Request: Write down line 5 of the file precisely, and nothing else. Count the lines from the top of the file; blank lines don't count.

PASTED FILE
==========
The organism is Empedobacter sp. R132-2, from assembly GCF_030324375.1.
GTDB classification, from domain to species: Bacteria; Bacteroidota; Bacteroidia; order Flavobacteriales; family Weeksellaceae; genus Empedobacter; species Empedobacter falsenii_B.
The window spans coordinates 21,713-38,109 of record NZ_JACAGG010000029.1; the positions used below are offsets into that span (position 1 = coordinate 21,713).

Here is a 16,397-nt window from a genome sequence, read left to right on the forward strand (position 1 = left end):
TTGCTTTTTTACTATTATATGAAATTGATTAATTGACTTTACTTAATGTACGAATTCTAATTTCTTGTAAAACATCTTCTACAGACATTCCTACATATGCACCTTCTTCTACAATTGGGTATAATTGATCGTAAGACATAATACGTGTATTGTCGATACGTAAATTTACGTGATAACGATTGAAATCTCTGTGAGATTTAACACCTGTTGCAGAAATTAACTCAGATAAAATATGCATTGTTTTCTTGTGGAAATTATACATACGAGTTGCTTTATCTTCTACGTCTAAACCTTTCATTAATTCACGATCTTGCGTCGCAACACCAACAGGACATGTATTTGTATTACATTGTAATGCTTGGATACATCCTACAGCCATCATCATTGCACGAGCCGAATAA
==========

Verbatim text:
TTGCTTTTTTACTATTATATGAAATTGATTAATTGACTTTACTTAATGTACGAATTCTAATTTCTTGTAAAACATCTTCTACAGACATTCCTACATATGCACCTTCTTCTACAATTGGGTATAATTGATCGTAAGACATAATACGTGTATTGTCGATACGTAAATTTACGTGATAACGATTGAAATCTCTGTGAGATTTAACACCTGTTGCAGAAATTAACTCAGATAAAATATGCATTGTTTTCTTGTGGAAATTATACATACGAGTTGCTTTATCTTCTACGTCTAAACCTTTCATTAATTCACGATCTTGCGTCGCAACACCAACAGGACATGTATTTGTATTACATTGTAATGCTTGGATACATCCTACAGCCATCATCATTGCACGAGCCGAATAA